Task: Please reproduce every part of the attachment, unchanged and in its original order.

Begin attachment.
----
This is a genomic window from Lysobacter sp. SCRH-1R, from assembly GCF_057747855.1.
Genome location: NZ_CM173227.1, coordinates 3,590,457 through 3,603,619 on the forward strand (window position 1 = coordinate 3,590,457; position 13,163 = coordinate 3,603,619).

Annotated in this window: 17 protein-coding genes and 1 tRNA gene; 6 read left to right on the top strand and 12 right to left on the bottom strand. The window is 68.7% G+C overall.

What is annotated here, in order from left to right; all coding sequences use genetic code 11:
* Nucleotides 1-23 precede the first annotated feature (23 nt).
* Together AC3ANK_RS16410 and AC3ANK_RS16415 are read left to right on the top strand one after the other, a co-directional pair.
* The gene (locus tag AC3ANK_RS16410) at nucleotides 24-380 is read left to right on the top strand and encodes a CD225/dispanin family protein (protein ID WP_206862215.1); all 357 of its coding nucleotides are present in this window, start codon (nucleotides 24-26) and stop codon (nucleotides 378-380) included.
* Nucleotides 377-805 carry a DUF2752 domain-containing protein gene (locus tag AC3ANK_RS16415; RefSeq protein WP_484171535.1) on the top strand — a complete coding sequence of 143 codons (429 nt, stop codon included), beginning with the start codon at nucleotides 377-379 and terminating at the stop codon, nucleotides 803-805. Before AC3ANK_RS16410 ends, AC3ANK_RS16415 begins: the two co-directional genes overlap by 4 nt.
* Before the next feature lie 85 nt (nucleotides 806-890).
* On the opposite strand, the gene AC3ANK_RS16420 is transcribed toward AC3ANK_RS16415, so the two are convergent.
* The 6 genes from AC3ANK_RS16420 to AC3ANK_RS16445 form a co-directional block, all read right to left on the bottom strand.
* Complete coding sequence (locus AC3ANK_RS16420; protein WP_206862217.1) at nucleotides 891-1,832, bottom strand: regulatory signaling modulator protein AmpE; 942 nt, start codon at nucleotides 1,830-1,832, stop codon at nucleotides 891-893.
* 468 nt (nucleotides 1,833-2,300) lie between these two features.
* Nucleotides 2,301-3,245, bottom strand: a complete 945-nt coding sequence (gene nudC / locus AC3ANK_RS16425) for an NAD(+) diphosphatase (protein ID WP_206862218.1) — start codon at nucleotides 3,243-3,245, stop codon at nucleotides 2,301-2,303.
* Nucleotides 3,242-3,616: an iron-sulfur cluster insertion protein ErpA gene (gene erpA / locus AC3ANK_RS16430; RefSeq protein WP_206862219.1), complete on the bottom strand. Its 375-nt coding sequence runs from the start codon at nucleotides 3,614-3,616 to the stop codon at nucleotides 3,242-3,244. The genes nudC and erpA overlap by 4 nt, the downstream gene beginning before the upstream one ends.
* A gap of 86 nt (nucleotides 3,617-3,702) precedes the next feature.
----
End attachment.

This is a genomic window from Lysobacter sp. SCRH-1R, from assembly GCF_057747855.1.
Genome location: NZ_CM173227.1, coordinates 3,590,457 through 3,603,619 on the forward strand (window position 1 = coordinate 3,590,457; position 13,163 = coordinate 3,603,619).

Annotated in this window: 17 protein-coding genes and 1 tRNA gene; 6 read left to right on the top strand and 12 right to left on the bottom strand. The window is 68.7% G+C overall.

What is annotated here, in order from left to right; all coding sequences use genetic code 11:
* Nucleotides 1-23 precede the first annotated feature (23 nt).
* Together AC3ANK_RS16410 and AC3ANK_RS16415 are read left to right on the top strand one after the other, a co-directional pair.
* The gene (locus tag AC3ANK_RS16410) at nucleotides 24-380 is read left to right on the top strand and encodes a CD225/dispanin family protein (protein ID WP_206862215.1); all 357 of its coding nucleotides are present in this window, start codon (nucleotides 24-26) and stop codon (nucleotides 378-380) included.
* Nucleotides 377-805 carry a DUF2752 domain-containing protein gene (locus tag AC3ANK_RS16415; RefSeq protein WP_484171535.1) on the top strand — a complete coding sequence of 143 codons (429 nt, stop codon included), beginning with the start codon at nucleotides 377-379 and terminating at the stop codon, nucleotides 803-805. Before AC3ANK_RS16410 ends, AC3ANK_RS16415 begins: the two co-directional genes overlap by 4 nt.
* Before the next feature lie 85 nt (nucleotides 806-890).
* On the opposite strand, the gene AC3ANK_RS16420 is transcribed toward AC3ANK_RS16415, so the two are convergent.
* The 6 genes from AC3ANK_RS16420 to AC3ANK_RS16445 form a co-directional block, all read right to left on the bottom strand.
* Complete coding sequence (locus AC3ANK_RS16420; protein WP_206862217.1) at nucleotides 891-1,832, bottom strand: regulatory signaling modulator protein AmpE; 942 nt, start codon at nucleotides 1,830-1,832, stop codon at nucleotides 891-893.
* 468 nt (nucleotides 1,833-2,300) lie between these two features.
* Nucleotides 2,301-3,245, bottom strand: a complete 945-nt coding sequence (gene nudC / locus AC3ANK_RS16425) for an NAD(+) diphosphatase (protein ID WP_206862218.1) — start codon at nucleotides 3,243-3,245, stop codon at nucleotides 2,301-2,303.
* Nucleotides 3,242-3,616: an iron-sulfur cluster insertion protein ErpA gene (gene erpA / locus AC3ANK_RS16430; RefSeq protein WP_206862219.1), complete on the bottom strand. Its 375-nt coding sequence runs from the start codon at nucleotides 3,614-3,616 to the stop codon at nucleotides 3,242-3,244. The genes nudC and erpA overlap by 4 nt, the downstream gene beginning before the upstream one ends.
* A gap of 86 nt (nucleotides 3,617-3,702) precedes the next feature.